I could but notice with what touching care Joseph assisted his wife on board. He led her straight to her room, and quickly rejoined us on deck to put himself at the disposition of his associates. He explained to Mario his delay, caused by the difficulty of finding a carriage; at which Carlo lifted his shoulders and grimaced. Joseph added that madame—I noticed that he rarely called her Alix—was rather tired, and would keep her room until dinner time. Presently our heavy craft was under way.
Pressing against the long sweeps, which it required a herculean strength to move, were seen on one side Carlo and his son Celestino, or ’Tino, and on the other Joseph and Gordon. It moved slowly; so slowly that it gave the effect of a great tortoise.
FOOTNOTES:  Another error easy to make. For “Gazette” read “Moniteur”; “The Gazette” appeared a little later.—TRANSLATOR.  The translator feels constrained to say that he was not on the spot.
Towards noon we saw Celeste come on deck with her second son, both carrying baskets full of plates, dishes, covers, and a tablecloth. You remember I have often told you of an awning stretched at the stern of the flatboat? We found that in fine weather our dining-room was to be under this. There was no table; the cloth was simply spread on the deck, and those who ate had to sit a la Turque or take their plates on their knees. The Irish family ate in their room. Just as we were drawing around our repast Madame Carpentier, on her husband’s arm, came up on deck.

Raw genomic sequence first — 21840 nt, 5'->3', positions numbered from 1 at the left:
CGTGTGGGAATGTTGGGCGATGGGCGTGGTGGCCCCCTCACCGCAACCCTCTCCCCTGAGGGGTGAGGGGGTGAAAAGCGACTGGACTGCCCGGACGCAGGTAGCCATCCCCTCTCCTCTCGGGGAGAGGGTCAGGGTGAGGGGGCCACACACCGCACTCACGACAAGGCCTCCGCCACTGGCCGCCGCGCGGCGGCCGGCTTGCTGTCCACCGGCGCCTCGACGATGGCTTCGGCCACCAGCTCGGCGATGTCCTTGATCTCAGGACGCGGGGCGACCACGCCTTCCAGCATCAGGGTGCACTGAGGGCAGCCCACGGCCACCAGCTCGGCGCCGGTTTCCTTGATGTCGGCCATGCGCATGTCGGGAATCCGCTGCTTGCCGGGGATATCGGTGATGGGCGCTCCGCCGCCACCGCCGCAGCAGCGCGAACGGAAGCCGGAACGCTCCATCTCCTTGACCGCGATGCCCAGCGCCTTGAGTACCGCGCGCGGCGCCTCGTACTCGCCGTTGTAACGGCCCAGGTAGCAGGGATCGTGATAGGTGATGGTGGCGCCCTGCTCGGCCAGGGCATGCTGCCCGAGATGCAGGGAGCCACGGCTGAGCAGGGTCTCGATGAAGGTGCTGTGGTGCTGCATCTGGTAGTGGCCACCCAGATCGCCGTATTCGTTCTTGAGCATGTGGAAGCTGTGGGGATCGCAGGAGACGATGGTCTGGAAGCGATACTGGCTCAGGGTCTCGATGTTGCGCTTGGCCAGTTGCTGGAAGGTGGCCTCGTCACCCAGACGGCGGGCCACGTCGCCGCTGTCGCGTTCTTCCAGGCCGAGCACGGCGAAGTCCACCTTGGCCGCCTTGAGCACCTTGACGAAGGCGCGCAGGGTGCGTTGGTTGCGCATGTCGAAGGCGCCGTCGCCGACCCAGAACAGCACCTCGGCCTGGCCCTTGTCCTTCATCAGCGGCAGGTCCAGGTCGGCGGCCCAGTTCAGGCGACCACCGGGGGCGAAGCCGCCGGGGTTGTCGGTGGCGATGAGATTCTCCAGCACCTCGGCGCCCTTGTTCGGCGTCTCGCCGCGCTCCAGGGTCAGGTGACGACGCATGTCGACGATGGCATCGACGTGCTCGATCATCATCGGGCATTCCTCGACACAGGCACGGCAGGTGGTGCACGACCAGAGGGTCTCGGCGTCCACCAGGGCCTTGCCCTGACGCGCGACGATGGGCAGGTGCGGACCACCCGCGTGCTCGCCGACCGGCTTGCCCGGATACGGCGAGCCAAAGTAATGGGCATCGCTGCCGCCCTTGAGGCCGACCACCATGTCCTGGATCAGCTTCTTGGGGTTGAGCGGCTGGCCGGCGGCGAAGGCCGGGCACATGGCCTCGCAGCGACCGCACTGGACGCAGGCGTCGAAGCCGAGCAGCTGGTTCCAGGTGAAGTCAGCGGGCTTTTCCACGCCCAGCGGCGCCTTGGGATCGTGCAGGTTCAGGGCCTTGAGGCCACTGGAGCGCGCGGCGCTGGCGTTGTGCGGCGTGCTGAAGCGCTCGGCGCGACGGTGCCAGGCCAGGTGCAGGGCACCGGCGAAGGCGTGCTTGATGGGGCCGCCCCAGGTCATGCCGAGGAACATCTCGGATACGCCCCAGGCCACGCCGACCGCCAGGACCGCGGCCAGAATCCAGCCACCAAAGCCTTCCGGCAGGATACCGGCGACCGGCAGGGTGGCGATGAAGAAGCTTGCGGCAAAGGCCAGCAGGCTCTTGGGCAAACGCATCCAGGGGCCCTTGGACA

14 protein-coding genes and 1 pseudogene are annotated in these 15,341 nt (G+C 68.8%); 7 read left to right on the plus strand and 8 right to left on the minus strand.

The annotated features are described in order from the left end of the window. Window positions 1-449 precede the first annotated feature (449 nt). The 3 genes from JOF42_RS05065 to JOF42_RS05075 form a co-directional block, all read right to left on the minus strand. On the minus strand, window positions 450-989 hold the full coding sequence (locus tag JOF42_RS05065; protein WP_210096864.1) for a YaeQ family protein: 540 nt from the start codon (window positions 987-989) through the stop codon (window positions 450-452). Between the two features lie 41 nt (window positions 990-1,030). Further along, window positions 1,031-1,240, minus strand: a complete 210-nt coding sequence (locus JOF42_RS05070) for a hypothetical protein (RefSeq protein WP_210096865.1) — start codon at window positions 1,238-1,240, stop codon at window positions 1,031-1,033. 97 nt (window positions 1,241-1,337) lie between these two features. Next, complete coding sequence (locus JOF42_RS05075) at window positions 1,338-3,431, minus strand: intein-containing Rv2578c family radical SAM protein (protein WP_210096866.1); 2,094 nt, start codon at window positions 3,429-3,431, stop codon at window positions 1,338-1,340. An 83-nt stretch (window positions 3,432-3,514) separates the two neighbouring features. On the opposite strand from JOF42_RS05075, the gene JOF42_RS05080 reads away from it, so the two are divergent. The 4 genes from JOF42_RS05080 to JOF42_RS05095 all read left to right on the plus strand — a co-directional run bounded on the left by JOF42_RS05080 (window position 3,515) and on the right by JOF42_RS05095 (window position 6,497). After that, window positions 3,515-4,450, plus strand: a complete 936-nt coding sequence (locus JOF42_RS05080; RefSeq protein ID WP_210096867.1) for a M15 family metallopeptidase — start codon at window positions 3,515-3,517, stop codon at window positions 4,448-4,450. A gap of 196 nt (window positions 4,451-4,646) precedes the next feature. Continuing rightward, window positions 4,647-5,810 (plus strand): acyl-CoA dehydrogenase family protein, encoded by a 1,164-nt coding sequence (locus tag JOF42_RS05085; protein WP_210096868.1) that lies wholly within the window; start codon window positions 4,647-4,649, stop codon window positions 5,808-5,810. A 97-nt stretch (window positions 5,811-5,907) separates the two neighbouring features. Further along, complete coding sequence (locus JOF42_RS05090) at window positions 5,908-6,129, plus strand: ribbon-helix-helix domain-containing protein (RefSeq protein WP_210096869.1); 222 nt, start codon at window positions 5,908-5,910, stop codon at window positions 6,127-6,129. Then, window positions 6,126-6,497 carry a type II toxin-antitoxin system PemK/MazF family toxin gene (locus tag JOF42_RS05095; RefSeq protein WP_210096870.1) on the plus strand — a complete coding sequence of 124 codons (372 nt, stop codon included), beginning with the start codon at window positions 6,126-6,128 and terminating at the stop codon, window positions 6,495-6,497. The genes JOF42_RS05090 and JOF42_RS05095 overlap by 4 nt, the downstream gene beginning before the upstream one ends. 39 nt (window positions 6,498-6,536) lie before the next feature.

Dear little Alix! I see you yet as I saw you then. And here, twenty-seven years after our parting, I have before me the medallion you gave me, and look tenderly on your dear features, my friend!
She had not changed her dress; only she had replaced her camail with a scarf of blue silk about her neck and shoulders and had removed her gloves and capuche. Her rich chestnut hair, unpowdered, was combed back a la Chinoise, and the long locks that descended upon her shoulders were tied by a broad blue ribbon forming a rosette on the forepart of her head. She wore no jewelry except a pearl at each ear and her wedding ring. Suzanne, who always saw everything, remarked afterward that Madame Carpentier wore two.
“As for her earrings,” she added, “they are nothing great. Marianne has some as fine, that cost, I think, ten dollars.”
Poor Suzanne, a judge of jewelry! Madame Carpentier’s earrings were two great pearls, worth at least two hundred dollars. Never have I met another so charming, so lovely, as Alix Carpentier. Her every movement was grace. She moved, spoke, smiled, and in all things acted differently from all the women I had ever met until then. She made one think she had lived in a world all unlike ours; and withal she was simple, sweet, good, and to love her seemed the most natural thing on earth. There was nothing extraordinary in her beauty; the charm was in her intelligence and her goodness.